Conclusion: what can we learn from this emergence of new stakeholders?

Since 2008, the traditional agents in the agricultural sector (trade unions, ministries, the FAO, agro-supply companies) have used the food crisis as a means to re-establish themselves with a new legitimacy, once again by citing Malthusian scenarios. This approach still has the ability to re-mobilize, as it puts the spotlight onto the future supply and demand equation. A semantic shift betrays such approaches: these stakeholders do not talk about individual food security, but about feeding the world or the supply/demand balance at the world level. Agricultural production clearly has an important role to play, especially in areas where it is barely sufficient to cover food and monetary needs. But the recognition of the multi-sectoral nature of food security calls for a reconsideration of the role of agriculture by expanding its mandate well beyond that of providing sufficient biomass. It plays a role in job creation, in health and nutrition, in the stability of prices and incomes, and in culture, and it must therefore be evaluated on these functions. But since these functions are important, all the other sectors contributing to them are important too.

The food crisis has provided a window of opportunity for the reconstruction of governance that is based on more than a simple reflection of the increasing importance of the global level, but instead on a dual movement where states are regaining a level of influence that liberalization policies had tended to strip away from them. The interplay between stakeholders is therefore more complex, especially as new agents have gained considerable importance: firstly private companies, ranging from upstream agricultural ones - seeds, fertilizers and pesticides - to agri-food processers and supermarkets; and secondly NGOs. But the significance of these non-state agents is not limited to agricultural supply. It also extends to information systems - such as those that focus on the experience of food insecurity, on prices or on satellite imagery - including global ones, with consequences that are still poorly understood.

Ultimately, it is the people themselves, which we will not term as 'consumers' here, that are notably absent from food security governance, a large part of whom auto-consume their own production. Apart from 2008 when these populations made themselves heard through rioting, the people remain the great silent majority in this debate. They are only approached through surveys, the methodologies of which influence the results. Whether one measures the degree to which objective needs are satisfied, people's purchasing power or their opinions, the same reflection of expectations is not obtained. Populations are also studied through representatives: the state or local authorities, consumer associations or even supermarkets, which claim to speak on behalf of their clients. The legitimacy of these institutions is obviously debatable. But what is striking in all cases is the fact that the focus falls only on vulnerable or poor people. Of course, the situation for these individuals is critical and has weakened since the price increase, if we believe the institutions with responsibility for the safety nets. The attention directed to these people is of course unquestionable: they are the ones who suffer. It is the health and future of their children that are put at risk. While attention must be given to the most vulnerable, because they are often silent, more generally, the poorest populations must also not be forgotten. The deterioration in their purchasing power and resilience can tilt them towards volatile situations. It is also worth noting that no attention is given to those that have gained from the food crisis; and there are some of course! High prices, the development of agro-fuels, large-scale land acquisition and investments in the agro-food sector are all features of crises that allow some to benefit and make a profit. More generally, over-consumption in rich countries, where the demand appears infinite in a world of scarce fossil resources, is certainly a part of the problem and attention should be directed onto this matter.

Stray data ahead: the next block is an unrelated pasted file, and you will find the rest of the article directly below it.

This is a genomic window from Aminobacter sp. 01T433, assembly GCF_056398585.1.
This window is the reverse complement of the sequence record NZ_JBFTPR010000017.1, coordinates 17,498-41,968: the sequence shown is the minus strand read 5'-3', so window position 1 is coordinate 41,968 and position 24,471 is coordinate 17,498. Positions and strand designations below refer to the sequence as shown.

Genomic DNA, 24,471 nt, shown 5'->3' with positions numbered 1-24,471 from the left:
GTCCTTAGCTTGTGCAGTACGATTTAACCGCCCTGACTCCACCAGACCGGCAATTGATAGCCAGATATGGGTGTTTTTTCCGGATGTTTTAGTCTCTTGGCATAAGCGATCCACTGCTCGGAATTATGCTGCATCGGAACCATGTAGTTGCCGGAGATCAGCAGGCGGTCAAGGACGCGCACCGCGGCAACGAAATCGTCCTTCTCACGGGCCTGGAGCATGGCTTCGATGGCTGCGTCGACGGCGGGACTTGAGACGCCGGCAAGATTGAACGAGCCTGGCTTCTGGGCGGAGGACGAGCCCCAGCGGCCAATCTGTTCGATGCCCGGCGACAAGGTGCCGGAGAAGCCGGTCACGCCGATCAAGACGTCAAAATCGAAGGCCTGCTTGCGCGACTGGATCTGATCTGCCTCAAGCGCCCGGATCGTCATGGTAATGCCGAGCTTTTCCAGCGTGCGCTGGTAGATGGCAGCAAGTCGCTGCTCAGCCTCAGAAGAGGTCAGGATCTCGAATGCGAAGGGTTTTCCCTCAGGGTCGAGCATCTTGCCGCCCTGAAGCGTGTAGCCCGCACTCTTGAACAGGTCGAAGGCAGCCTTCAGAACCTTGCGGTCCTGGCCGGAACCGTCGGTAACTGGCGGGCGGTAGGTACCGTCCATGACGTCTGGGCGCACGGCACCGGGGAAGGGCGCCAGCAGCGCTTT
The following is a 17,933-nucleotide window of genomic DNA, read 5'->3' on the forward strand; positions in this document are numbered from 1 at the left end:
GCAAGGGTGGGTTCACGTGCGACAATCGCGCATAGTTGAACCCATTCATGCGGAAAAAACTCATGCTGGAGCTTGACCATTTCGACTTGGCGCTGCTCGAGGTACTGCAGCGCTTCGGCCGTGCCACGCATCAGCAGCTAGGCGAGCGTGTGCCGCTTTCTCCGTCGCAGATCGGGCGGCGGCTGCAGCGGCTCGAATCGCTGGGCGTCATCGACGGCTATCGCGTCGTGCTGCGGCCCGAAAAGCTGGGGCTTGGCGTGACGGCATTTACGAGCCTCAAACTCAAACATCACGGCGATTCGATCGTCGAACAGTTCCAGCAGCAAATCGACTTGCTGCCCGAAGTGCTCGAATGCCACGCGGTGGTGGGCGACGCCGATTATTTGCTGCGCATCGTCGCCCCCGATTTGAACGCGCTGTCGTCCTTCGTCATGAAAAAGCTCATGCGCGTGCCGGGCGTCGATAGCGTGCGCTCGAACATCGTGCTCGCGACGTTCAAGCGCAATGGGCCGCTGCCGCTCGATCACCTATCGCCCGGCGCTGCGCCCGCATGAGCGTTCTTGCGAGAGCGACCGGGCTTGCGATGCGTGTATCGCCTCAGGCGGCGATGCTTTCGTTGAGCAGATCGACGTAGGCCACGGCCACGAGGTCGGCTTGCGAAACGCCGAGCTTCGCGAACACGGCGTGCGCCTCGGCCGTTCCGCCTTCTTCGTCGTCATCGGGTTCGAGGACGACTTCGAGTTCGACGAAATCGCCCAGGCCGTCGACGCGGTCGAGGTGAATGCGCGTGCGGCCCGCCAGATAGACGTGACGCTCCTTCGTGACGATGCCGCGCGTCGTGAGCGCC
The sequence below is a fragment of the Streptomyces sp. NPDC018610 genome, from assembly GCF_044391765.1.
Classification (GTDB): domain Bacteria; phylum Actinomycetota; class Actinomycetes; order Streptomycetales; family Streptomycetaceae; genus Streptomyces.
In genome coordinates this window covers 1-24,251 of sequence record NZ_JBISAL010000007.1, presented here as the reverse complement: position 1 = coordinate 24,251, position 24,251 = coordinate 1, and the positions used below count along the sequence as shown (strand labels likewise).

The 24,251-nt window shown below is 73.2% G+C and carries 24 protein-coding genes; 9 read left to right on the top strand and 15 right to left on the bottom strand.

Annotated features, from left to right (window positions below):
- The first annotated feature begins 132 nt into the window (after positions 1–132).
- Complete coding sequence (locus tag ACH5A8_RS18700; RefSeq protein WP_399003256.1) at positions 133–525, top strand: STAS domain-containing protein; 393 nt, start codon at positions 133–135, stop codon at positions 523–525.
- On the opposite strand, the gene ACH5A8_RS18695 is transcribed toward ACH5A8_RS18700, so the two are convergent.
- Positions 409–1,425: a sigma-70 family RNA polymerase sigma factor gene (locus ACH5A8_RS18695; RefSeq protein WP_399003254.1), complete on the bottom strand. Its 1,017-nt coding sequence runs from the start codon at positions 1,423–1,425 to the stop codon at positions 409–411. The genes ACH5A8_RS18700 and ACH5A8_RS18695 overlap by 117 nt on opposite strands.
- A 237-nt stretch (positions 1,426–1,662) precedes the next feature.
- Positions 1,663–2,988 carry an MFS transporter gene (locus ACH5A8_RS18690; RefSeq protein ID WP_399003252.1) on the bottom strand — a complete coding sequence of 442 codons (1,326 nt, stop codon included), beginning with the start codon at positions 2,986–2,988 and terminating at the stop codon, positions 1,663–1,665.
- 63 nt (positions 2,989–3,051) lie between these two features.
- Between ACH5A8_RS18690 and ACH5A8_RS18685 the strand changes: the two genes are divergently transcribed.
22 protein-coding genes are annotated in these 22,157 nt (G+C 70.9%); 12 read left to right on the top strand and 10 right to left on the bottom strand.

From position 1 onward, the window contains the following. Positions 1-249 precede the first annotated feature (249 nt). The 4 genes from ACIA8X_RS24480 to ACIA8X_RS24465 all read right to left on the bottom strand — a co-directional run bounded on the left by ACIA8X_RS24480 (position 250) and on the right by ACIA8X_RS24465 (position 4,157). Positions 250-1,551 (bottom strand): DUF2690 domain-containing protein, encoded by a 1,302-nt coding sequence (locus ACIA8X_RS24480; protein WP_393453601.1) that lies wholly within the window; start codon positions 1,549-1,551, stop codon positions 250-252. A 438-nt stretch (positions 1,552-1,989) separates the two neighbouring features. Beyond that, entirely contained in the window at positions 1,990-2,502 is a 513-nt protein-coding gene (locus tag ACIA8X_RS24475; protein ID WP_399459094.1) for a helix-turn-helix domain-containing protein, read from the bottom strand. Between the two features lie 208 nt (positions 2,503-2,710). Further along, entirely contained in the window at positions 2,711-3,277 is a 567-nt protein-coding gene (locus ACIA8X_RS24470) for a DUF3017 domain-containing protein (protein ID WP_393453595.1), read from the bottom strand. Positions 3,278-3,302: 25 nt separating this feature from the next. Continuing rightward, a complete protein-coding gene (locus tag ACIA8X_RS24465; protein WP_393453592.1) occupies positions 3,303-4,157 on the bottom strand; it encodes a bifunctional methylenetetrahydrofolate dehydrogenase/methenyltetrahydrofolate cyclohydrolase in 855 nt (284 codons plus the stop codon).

Divergent interpretations and accounts of the impacts of price crises